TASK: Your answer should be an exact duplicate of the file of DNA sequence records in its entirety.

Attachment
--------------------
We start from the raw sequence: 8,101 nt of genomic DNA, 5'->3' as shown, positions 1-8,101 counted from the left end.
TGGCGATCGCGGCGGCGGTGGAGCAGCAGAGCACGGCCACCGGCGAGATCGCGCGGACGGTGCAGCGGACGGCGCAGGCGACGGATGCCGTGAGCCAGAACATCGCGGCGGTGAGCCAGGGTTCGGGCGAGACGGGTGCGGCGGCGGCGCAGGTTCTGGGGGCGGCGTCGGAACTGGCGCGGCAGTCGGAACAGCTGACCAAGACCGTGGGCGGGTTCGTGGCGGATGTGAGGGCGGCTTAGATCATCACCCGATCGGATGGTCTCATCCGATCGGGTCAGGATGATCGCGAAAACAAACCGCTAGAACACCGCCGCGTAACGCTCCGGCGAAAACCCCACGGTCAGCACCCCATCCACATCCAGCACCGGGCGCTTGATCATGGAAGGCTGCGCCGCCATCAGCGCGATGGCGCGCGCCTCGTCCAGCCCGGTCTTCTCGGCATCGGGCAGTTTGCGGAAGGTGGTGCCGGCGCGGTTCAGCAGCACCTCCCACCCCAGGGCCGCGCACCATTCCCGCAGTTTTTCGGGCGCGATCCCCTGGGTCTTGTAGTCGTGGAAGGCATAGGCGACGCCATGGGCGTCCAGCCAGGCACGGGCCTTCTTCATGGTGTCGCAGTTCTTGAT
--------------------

We start from the raw sequence: 8,101 nt of genomic DNA, 5'->3' as shown, positions 1-8,101 counted from the left end.
TGGCGATCGCGGCGGCGGTGGAGCAGCAGAGCACGGCCACCGGCGAGATCGCGCGGACGGTGCAGCGGACGGCGCAGGCGACGGATGCCGTGAGCCAGAACATCGCGGCGGTGAGCCAGGGTTCGGGCGAGACGGGTGCGGCGGCGGCGCAGGTTCTGGGGGCGGCGTCGGAACTGGCGCGGCAGTCGGAACAGCTGACCAAGACCGTGGGCGGGTTCGTGGCGGATGTGAGGGCGGCTTAGATCATCACCCGATCGGATGGTCTCATCCGATCGGGTCAGGATGATCGCGAAAACAAACCGCTAGAACACCGCCGCGTAACGCTCCGGCGAAAACCCCACGGTCAGCACCCCATCCACATCCAGCACCGGGCGCTTGATCATGGAAGGCTGCGCCGCCATCAGCGCGATGGCGCGCGCCTCGTCCAGCCCGGTCTTCTCGGCATCGGGCAGTTTGCGGAAGGTGGTGCCGGCGCGGTTCAGCAGCACCTCCCACCCCAGGGCCGCGCACCATTCCCGCAGTTTTTCGGGCGCGATCCCCTGGGTCTTGTAGTCGTGGAAGGCATAGGCGACGCCATGGGCGTCCAGCCAGGCACGGGCCTTCTTCATGGTGTCGCAGTTCTTGAT